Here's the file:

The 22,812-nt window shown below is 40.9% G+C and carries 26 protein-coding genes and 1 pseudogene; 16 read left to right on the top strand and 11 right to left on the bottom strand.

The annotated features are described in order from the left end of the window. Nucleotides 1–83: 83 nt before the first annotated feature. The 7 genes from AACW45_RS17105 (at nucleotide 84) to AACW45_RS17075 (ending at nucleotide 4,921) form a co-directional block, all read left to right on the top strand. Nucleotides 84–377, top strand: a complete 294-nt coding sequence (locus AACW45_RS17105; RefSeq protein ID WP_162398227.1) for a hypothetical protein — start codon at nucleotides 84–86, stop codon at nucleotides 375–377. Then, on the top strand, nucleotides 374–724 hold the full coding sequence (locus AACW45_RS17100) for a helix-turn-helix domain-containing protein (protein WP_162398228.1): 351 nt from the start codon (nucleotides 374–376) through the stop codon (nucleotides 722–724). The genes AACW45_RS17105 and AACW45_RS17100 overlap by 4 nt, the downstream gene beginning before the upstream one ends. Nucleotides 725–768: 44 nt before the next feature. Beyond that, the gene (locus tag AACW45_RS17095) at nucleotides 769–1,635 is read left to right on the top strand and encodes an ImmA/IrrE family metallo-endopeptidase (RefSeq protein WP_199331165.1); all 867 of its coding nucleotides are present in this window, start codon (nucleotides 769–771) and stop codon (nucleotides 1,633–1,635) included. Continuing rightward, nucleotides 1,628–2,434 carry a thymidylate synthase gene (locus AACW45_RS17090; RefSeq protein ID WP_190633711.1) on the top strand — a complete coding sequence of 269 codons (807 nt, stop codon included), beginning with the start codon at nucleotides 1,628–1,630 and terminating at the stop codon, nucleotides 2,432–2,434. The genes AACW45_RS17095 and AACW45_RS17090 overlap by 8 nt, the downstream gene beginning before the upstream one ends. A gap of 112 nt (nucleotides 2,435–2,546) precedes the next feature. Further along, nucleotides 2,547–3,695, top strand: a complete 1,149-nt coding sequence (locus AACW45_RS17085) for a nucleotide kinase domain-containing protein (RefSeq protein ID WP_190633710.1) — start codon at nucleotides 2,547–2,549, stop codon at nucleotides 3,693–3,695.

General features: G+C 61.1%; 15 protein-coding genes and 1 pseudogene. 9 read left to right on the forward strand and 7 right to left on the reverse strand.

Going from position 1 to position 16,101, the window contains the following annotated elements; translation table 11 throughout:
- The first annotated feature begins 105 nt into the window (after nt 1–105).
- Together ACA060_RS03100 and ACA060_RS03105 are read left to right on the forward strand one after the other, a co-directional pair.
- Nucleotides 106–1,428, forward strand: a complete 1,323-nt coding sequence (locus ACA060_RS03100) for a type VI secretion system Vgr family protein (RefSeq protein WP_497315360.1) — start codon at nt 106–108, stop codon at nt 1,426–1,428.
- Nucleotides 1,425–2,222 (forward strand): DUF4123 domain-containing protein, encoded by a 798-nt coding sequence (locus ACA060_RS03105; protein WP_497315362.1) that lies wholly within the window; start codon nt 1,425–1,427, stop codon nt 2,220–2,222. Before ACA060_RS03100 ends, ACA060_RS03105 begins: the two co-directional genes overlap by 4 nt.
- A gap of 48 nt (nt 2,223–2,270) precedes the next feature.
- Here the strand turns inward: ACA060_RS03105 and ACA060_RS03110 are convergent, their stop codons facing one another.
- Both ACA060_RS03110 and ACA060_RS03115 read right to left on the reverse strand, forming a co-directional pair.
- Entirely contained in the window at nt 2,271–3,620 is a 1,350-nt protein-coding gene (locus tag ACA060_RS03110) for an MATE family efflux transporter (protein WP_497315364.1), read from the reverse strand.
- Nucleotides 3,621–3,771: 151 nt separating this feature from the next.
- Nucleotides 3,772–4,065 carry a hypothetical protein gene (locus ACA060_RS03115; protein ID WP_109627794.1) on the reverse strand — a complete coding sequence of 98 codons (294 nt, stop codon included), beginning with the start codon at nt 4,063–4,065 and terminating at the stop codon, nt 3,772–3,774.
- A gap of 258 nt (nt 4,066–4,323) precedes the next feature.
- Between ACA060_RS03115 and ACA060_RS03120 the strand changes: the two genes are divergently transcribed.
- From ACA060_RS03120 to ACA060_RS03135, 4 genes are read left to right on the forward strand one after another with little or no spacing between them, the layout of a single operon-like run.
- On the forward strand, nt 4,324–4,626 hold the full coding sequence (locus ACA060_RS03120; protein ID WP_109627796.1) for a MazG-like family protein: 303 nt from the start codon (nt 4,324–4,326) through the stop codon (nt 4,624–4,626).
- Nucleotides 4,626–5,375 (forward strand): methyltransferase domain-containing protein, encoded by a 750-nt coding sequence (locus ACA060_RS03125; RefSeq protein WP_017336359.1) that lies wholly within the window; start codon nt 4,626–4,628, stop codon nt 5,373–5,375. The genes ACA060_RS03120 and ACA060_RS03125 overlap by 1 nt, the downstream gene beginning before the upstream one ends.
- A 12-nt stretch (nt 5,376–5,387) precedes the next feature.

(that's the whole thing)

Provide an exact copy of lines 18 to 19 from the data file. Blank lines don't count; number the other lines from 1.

- On the forward strand, nt 4,324–4,626 hold the full coding sequence (locus ACA060_RS03120; protein ID WP_109627796.1) for a MazG-like family protein: 303 nt from the start codon (nt 4,324–4,326) through the stop codon (nt 4,624–4,626).
- Nucleotides 4,626–5,375 (forward strand): methyltransferase domain-containing protein, encoded by a 750-nt coding sequence (locus ACA060_RS03125; RefSeq protein WP_017336359.1) that lies wholly within the window; start codon nt 4,626–4,628, stop codon nt 5,373–5,375. The genes ACA060_RS03120 and ACA060_RS03125 overlap by 1 nt, the downstream gene beginning before the upstream one ends.